Encouraging students to take accelerated math classes in 8th grade, based on prior strong performance, increases their chances of scoring a 3 or higher on Advanced Placement math exams in high school, according to a study released Thursday.
The study, by the Brookings Institution’s Brown Center on Education Policy, found that states that “track” a larger percentage of their students—in other words, place them in more-challenging courses based on their prior performance—also boast a larger proportion of students who score a 3 or better on AP exams, the level that many colleges consider the minimum to indicate mastery of college-level coursework. The study did not find that middle school tracking correlates with higher rates of AP coursetaking; only with test performance.
The findings are part of a paper that explores several facets of American education. (My colleague Liana Heitin writes about one of the other sections of the report, the one that looks at common-core reading and math, in an article posted today.)
For the study’s author, Tom Loveless, a nagging question about 8th grade courses and AP performance revolved around the practice of tracking. He argues that American schools offer inadequate pipeline preparation for high achievement in high school, often because they’re reluctant to engage in tracking, which has historically marginalized low-income students, and Hispanic and black students.
Tracking, and related forms of ability grouping, have been widely criticized as modern forms of segregation. At the high school level, they have often taken the form of placing students into vocational or college-preparatory programs based on wealth, race, perceived academic ability, and family educational background. Such practices sparked a “de-tracking” movement.
Despite concerns about tracking, however, Loveless argues that his data offer reason to consider the advantage it can confer on middle school students in attaining higher achievement in high school (and, presumably, better preparation for college).
“Just as star high school athletes do not walk onto a basketball court or football field for the first time as seniors in high school, successful AP calculus students do not encounter advanced mathematics for the first time in 12th grade,” Loveless writes.
The Overlap of Higher Level Coursework and AP Performance
Loveless combines data about states’ tracking practices that are drawn from the National Assessment of Educational Progress, and data about states’ AP participation and performance drawn from the College Board. He examines data about the cohort of students who were 8th graders in 2009 and graduated from high school in 2013.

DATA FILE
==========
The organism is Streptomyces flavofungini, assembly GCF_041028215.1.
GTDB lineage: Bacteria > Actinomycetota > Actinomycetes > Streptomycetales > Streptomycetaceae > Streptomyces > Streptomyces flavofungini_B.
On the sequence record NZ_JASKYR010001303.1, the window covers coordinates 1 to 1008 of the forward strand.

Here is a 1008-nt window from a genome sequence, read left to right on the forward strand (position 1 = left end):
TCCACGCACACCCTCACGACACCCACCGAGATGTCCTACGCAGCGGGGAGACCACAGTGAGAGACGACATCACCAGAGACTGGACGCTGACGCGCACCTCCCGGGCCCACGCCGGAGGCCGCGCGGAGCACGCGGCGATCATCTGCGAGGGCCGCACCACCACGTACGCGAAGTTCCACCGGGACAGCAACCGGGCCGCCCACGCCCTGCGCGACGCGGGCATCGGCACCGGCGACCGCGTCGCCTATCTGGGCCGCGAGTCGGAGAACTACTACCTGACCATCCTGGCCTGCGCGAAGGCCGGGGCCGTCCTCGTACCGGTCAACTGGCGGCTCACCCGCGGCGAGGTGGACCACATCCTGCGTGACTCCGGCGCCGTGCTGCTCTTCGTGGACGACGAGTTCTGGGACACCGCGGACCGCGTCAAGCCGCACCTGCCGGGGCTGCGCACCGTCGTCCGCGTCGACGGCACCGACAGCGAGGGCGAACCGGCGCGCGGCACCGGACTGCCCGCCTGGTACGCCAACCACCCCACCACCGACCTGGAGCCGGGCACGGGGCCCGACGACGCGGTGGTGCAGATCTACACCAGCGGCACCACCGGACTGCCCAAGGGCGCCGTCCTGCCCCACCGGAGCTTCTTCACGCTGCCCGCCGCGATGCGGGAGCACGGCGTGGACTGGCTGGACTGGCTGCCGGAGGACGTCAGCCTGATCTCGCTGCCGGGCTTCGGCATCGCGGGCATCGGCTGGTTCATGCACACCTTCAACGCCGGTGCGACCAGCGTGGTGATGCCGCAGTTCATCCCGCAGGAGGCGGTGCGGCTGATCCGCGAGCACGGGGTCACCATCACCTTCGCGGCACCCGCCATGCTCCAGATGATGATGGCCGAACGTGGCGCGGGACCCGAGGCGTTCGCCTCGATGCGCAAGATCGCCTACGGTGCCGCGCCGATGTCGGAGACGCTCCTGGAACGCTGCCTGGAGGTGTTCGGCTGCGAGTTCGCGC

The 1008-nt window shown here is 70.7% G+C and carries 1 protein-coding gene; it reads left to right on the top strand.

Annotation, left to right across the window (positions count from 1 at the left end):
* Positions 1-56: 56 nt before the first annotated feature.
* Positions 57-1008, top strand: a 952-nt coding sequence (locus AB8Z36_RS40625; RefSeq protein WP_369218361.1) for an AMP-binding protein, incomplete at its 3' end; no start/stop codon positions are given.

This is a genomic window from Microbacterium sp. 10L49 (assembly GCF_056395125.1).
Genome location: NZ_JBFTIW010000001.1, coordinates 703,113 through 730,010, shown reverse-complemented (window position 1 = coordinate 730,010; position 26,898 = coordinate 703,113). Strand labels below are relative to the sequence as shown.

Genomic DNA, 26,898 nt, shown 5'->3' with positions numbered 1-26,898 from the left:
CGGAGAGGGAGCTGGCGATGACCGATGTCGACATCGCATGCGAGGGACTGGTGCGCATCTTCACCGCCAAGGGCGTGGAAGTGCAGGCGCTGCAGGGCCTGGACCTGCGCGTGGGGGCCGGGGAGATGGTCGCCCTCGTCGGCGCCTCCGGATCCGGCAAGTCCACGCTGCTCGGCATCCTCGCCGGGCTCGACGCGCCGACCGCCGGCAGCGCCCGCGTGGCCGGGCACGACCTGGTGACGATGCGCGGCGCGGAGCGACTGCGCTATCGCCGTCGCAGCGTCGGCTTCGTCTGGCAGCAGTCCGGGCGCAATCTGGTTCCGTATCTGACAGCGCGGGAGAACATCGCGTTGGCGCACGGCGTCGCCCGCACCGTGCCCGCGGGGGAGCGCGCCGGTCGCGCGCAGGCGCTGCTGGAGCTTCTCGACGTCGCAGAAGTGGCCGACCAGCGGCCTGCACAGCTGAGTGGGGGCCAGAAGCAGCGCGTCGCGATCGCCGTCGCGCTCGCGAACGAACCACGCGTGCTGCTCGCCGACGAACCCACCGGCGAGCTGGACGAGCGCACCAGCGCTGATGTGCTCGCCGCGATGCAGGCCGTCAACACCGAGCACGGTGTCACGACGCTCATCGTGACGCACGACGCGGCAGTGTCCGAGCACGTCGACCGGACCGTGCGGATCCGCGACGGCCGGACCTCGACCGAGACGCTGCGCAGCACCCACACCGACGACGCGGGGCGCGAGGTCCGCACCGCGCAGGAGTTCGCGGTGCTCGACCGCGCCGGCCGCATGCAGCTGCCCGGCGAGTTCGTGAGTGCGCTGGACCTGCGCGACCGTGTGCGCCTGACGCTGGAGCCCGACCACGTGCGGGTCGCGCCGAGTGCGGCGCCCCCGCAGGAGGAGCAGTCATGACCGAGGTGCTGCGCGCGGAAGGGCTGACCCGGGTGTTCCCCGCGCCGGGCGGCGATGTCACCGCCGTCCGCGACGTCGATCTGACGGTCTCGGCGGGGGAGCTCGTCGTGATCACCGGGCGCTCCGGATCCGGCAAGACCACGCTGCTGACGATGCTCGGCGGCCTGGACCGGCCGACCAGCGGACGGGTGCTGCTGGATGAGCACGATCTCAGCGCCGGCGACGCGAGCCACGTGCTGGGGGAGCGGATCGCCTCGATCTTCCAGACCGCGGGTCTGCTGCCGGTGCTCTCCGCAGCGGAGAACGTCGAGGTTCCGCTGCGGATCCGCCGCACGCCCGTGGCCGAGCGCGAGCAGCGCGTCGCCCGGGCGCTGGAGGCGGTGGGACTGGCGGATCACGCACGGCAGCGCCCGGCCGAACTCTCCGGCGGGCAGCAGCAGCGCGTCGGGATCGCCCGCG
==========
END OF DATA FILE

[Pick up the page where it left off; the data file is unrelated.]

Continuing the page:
Utah demonstrates the correlations that Loveless writes about. Based on NAEP information, Utah is one of the states with the biggest share of students tracked into coursework in middle school: 89 percent. (The average among states is 76 percent.) Utah also produces a larger-than-average proportion of students scoring a 3 or better on an AP test in high school: 70 percent, far above the national average of 58 percent. Utah’s share of students who take an AP class, however, while still above average, is only 36 percent.
While the paper cautions that the data don’t support the conclusion that tracking in middle school causes higher scores on AP tests in high school, it shows a correlation. And because the correlation holds true for black and Hispanic students, Loveless urges policymakers to reconsider their opposition to tracking.
“If we are serious about expanding opportunity, and serious about increasing the numbers of students of color who not only take AP courses but also score extraordinarily well on AP tests, policymakers need to take another look at strategies for nurturing academic talent in middle schools,” the paper says. “Long condemned by political opponents, tracking has been overlooked as a potential tool for promoting equity.”
A version of this news article first appeared in the High School & Beyond blog.